5
YouTube foots the bill for video makers to fight copyright takedowns

YouTube is no stranger to cases of copyright infringement , and it's lending a hand to video creators who are involved in the disputes. The video-hosting site says that it will cover the legal fees for a few content creators that are fighting the demands of copyright holders with fair use claims. It's only offering support in four cases right now, but the company doesn't rule out expanding that number in the future. By offering assistance, YouTube hopes to not only educate the masses on fair use, but also foster loyalty among users who house their content on the site. "We want, when we can, to have our users' backs," said YouTube's legal director for copyright Fred von Lohmann. "We believe even the small number of videos we are able to protect will make a positive impact on the entire YouTube ecosystem." The new policy also helps combat the takedowns of legally posted content, keeping videos that should be available to the masses online.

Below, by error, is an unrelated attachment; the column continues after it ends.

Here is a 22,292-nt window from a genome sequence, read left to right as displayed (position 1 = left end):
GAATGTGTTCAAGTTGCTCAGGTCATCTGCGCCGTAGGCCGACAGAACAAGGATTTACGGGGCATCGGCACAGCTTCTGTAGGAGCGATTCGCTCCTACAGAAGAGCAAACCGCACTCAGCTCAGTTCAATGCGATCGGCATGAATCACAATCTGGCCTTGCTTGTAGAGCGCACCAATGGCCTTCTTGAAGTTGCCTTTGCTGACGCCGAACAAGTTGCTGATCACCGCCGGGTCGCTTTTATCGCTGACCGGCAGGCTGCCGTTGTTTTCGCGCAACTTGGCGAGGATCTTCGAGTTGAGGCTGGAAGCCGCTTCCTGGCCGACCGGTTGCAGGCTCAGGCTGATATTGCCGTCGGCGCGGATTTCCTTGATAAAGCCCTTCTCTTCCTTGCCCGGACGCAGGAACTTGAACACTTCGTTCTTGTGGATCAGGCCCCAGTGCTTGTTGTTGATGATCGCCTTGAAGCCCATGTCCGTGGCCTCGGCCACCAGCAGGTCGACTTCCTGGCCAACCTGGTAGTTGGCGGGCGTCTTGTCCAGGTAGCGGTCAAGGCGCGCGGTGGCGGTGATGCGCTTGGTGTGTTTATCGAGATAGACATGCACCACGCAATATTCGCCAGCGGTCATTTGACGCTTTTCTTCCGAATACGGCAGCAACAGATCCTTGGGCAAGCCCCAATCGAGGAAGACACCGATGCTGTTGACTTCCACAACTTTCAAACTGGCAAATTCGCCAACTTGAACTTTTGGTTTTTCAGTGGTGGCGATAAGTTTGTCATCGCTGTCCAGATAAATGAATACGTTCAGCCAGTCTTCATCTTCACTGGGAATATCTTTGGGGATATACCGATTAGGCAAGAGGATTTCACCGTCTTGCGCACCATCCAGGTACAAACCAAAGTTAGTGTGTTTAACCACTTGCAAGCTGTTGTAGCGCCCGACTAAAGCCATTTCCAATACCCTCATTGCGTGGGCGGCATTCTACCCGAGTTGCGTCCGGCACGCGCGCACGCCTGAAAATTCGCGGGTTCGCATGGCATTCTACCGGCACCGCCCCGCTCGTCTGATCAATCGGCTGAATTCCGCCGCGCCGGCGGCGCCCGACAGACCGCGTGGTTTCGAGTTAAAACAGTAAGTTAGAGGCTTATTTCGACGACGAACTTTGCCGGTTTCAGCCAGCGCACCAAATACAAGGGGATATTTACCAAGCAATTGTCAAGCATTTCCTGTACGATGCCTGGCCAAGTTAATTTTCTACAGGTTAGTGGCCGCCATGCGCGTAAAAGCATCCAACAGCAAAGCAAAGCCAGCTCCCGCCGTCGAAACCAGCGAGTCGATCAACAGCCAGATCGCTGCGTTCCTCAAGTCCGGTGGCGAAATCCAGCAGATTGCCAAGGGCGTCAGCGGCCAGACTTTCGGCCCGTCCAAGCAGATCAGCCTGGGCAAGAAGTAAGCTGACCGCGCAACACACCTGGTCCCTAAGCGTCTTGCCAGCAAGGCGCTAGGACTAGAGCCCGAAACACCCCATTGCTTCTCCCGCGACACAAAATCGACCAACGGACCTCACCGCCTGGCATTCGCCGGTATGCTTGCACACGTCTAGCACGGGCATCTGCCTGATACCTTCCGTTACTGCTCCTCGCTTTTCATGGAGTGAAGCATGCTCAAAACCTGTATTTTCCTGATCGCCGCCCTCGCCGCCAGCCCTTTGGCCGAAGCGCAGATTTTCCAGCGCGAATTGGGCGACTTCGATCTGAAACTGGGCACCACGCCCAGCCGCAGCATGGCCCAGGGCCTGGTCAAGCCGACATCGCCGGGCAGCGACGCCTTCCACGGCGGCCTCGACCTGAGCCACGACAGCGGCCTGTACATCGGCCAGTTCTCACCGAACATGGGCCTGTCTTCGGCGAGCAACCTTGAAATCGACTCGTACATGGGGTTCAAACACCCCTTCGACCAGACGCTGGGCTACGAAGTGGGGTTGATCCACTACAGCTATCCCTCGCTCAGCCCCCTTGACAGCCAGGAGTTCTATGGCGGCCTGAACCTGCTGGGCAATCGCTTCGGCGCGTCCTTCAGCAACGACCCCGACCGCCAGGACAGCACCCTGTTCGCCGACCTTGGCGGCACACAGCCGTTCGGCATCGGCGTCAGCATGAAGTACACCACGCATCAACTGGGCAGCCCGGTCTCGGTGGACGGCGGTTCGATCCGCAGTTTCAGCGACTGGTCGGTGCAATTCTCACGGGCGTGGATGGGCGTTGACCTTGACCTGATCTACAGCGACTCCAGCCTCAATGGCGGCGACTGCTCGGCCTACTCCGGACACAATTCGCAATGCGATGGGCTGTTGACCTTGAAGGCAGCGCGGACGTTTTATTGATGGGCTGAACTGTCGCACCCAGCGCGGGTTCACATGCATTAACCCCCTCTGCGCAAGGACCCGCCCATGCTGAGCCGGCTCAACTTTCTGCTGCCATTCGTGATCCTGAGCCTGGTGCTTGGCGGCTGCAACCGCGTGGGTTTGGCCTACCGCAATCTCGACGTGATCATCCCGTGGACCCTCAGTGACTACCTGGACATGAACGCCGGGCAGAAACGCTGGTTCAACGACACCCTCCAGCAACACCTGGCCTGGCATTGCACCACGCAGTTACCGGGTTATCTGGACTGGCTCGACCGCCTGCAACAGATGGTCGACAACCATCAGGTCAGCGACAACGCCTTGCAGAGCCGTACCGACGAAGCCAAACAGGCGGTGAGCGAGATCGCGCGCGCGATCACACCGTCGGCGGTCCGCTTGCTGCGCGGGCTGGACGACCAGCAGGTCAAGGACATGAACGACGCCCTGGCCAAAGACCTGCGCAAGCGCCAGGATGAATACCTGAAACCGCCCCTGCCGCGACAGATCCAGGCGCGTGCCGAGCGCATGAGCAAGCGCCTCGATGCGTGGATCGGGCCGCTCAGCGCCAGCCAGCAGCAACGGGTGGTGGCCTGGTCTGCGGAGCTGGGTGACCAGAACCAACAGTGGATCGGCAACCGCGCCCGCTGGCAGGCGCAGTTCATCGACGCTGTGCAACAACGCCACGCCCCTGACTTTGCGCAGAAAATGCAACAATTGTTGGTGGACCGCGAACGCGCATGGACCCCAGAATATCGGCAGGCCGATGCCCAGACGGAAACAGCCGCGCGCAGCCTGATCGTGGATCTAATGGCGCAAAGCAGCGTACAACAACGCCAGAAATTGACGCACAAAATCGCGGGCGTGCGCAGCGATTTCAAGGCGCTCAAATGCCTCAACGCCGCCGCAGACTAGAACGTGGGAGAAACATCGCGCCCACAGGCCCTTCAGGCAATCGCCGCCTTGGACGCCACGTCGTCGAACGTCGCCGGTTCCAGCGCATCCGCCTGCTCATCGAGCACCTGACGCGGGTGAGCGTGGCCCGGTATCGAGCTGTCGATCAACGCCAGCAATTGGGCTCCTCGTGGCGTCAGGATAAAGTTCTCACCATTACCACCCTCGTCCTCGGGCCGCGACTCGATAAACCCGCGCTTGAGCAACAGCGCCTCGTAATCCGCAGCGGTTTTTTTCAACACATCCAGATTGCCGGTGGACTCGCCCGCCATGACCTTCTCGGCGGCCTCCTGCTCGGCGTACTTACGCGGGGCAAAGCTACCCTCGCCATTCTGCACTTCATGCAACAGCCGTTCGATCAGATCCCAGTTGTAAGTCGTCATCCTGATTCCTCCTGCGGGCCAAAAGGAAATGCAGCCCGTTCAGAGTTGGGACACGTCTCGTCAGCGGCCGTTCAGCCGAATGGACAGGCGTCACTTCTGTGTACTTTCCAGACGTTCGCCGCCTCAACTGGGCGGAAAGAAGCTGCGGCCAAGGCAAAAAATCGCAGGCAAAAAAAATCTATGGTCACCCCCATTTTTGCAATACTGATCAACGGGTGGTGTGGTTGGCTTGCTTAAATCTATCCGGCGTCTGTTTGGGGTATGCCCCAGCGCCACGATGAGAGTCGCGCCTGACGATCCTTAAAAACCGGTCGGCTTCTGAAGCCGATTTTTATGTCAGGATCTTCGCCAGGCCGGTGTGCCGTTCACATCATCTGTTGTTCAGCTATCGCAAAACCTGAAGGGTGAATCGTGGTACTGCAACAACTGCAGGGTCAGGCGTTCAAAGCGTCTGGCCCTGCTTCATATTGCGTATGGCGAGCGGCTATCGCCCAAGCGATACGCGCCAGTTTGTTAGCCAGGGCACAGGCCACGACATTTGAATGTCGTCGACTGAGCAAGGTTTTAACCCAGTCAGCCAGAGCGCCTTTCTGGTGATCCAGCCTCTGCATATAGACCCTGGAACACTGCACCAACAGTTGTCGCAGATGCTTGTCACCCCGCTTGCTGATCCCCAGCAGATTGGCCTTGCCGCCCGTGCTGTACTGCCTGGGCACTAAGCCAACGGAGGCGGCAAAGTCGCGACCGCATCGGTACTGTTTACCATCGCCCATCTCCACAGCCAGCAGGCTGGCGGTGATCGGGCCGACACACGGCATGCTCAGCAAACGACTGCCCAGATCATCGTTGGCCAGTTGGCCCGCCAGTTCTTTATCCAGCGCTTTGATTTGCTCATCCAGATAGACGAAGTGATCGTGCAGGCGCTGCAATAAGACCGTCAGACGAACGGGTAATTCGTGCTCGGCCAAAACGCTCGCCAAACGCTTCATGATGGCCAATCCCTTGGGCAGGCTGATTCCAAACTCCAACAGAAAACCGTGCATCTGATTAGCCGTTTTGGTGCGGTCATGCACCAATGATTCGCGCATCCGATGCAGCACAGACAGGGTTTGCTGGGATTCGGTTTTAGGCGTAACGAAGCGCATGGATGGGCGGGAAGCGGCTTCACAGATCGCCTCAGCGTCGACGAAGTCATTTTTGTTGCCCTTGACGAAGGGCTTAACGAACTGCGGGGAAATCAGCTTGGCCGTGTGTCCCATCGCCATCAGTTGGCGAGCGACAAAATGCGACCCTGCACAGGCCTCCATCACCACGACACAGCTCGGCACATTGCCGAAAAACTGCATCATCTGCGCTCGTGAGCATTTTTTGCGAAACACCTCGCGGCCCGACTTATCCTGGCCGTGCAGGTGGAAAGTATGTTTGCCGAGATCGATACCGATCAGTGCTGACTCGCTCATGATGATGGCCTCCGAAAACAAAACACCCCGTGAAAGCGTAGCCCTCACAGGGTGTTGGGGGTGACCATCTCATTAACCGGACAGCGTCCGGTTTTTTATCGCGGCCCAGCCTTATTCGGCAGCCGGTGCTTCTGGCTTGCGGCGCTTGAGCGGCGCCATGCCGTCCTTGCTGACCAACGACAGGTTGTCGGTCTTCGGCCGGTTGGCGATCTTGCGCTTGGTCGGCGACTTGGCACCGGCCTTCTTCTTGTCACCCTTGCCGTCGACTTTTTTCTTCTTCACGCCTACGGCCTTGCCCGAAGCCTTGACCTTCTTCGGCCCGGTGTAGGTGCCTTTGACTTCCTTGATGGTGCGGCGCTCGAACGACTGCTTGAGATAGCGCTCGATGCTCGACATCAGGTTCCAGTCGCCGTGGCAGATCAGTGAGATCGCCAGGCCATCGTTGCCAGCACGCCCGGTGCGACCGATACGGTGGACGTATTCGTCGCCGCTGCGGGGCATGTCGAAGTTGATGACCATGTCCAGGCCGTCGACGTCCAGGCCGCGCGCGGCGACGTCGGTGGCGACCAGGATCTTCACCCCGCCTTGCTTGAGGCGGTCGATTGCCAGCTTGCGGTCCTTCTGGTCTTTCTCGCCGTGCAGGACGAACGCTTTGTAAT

6
Dropbox adds annotations to Web previews for quicker feedback

Working on a project with multiple people in different locations can be a hassle, so Dropbox wants to make it easy for people to provide feedback on documents on the Web with annotations .

7
Review: 5 memory debuggers for Linux coding

If you haven't already guessed it, I am talking about memory-related errors. Manually debugging these errors can be not only time-consuming but difficult to find and correct. Also, it's worth mentioning that these errors are surprisingly common, especially in software written in programming languages like C and C++, which were designed for use with manual memory management .

8
SeatGeek lets you easily resell tickets, transfer them to friends